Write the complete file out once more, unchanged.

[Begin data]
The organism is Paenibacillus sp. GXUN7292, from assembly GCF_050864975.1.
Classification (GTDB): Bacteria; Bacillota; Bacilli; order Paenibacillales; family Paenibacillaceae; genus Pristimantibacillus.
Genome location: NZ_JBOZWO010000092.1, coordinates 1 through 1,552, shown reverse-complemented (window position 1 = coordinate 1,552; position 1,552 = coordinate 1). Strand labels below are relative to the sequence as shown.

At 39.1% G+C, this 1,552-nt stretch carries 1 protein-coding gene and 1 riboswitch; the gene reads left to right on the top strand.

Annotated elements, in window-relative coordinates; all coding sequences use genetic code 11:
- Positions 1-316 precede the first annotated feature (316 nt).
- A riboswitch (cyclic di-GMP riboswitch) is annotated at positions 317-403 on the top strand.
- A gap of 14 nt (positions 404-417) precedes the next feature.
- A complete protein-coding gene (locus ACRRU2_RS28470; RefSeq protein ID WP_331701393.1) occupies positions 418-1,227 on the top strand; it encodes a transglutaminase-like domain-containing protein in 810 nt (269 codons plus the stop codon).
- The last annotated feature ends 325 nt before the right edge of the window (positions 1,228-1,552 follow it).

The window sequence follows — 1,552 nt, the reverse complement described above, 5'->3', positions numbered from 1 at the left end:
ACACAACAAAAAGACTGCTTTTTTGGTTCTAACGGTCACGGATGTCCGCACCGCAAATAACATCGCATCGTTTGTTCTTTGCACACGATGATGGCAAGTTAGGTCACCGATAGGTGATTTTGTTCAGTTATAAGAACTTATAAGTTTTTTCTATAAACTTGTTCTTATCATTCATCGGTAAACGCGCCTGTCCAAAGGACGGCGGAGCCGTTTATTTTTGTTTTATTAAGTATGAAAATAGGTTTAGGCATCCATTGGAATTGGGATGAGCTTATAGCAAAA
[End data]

The organism is Paenibacillus sp. GXUN7292, from assembly GCF_050864975.1.
Classification (GTDB): Bacteria; Bacillota; Bacilli; order Paenibacillales; family Paenibacillaceae; genus Pristimantibacillus.
Genome location: NZ_JBOZWO010000092.1, coordinates 1 through 1,552, shown reverse-complemented (window position 1 = coordinate 1,552; position 1,552 = coordinate 1). Strand labels below are relative to the sequence as shown.

At 39.1% G+C, this 1,552-nt stretch carries 1 protein-coding gene and 1 riboswitch; the gene reads left to right on the top strand.

Annotated elements, in window-relative coordinates; all coding sequences use genetic code 11:
- Positions 1-316 precede the first annotated feature (316 nt).
- A riboswitch (cyclic di-GMP riboswitch) is annotated at positions 317-403 on the top strand.
- A gap of 14 nt (positions 404-417) precedes the next feature.
- A complete protein-coding gene (locus ACRRU2_RS28470; RefSeq protein ID WP_331701393.1) occupies positions 418-1,227 on the top strand; it encodes a transglutaminase-like domain-containing protein in 810 nt (269 codons plus the stop codon).
- The last annotated feature ends 325 nt before the right edge of the window (positions 1,228-1,552 follow it).

The window sequence follows — 1,552 nt, the reverse complement described above, 5'->3', positions numbered from 1 at the left end:
ACACAACAAAAAGACTGCTTTTTTGGTTCTAACGGTCACGGATGTCCGCACCGCAAATAACATCGCATCGTTTGTTCTTTGCACACGATGATGGCAAGTTAGGTCACCGATAGGTGATTTTGTTCAGTTATAAGAACTTATAAGTTTTTTCTATAAACTTGTTCTTATCATTCATCGGTAAACGCGCCTGTCCAAAGGACGGCGGAGCCGTTTATTTTTGTTTTATTAAGTATGAAAATAGGTTTAGGCATCCATTGGAATTGGGATGAGCTTATAGCAAAA